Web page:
The Pew Charitable Trusts have examined the Habitual Offender Law and its impact on Louisiana's incarceration rate[2] and found the number of newly-sentenced defendants who have received substantially enhanced punishments under the law has more than doubled over the past 10 years.[3]
*** Although the law represents an important means of protecting public safety and punishing recidivism, this data reveals the unfortunate truth that the weightiest penalties are not being reserved for the most serious crimes or the most dangerous offenders, particularly in Orleans Parish. To the contrary, drug possession is the most common primary offense for newly-sentenced prisoners convicted under the Habitual Offender Law.[4]According to the Louisiana Legislative Auditor's Office, 78% of habitual offender convictions are for non-violent offenses, though some of those offenders may have had prior violent offenses.[5]

16-1412 (La. 3/15/17), 221 So.3d 815, 826-27 (J, dissenting).

         Another mitigating factor that must be considered by the sentencing court is the nature of the previous convictions in contrast with the nature of the instant offense. As a matter of public policy, in America we now recognize in a nation stricken with individuals suffering from drug addictions, habitual offender laws should be cautiously applied when each of a defendant's previous felonies are drug offenses. Here, each of Mr. Ellison's previous felony convictions were for the same non-violent offense, possession of cocaine. While this Court cannot instruct the lower courts to apply leniency to handle all drug offenses when adjudicating defendants as habitual offenders, when the pattern of drug addiction is clear based on defendant's previous convictions the sentencing court should consider the long-term effect of whether harsher sentences would directly result in less drug use.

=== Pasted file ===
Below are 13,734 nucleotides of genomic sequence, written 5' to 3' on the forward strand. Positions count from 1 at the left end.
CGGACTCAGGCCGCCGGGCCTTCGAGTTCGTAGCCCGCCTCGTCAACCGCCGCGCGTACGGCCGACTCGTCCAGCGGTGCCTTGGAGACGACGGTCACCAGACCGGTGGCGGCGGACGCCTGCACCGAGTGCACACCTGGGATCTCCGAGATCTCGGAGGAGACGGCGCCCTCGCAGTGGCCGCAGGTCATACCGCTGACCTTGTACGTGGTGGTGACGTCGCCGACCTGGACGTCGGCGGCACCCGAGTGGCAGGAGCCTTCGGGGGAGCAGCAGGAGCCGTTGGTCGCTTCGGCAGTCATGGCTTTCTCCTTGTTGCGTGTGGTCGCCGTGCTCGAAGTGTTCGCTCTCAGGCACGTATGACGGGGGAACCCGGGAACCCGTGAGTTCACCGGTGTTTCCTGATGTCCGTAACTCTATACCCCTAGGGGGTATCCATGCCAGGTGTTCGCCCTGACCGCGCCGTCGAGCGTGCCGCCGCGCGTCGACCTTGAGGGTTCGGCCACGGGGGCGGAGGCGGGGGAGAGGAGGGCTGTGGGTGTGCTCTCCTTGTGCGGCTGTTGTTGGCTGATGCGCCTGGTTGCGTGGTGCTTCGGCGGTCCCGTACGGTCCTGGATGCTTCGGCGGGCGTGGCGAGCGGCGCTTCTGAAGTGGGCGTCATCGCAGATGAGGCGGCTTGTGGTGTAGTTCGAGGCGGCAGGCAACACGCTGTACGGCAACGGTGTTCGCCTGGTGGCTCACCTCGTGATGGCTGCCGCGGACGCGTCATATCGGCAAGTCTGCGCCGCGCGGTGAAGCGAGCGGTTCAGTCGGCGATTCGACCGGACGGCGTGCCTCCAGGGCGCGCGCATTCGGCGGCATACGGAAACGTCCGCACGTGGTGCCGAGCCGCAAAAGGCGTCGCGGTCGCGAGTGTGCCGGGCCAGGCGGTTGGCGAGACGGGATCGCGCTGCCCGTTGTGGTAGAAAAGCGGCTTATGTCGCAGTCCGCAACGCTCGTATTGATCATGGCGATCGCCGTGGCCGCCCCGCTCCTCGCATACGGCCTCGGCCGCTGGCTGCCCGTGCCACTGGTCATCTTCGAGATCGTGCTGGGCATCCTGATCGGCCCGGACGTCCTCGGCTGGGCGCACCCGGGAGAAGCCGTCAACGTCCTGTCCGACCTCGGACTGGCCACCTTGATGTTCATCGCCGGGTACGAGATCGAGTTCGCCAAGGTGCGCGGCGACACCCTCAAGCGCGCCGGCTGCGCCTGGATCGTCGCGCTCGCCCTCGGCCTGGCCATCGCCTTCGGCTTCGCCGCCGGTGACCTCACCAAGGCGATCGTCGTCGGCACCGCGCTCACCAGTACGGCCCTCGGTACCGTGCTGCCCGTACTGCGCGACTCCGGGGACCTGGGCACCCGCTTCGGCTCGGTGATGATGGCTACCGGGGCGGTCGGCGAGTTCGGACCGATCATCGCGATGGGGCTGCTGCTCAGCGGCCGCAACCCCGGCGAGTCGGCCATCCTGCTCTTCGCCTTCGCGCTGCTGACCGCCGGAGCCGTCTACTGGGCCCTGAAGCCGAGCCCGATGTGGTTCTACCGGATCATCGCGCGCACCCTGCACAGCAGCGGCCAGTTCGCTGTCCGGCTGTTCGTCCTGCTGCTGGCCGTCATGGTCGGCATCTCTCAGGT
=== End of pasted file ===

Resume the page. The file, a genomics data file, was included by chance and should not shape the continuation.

I have on numerous occasions pointed out the stark disparity that exists in the treatment of individuals addicted to opioids compared to those addicted to illicit substances, such as ...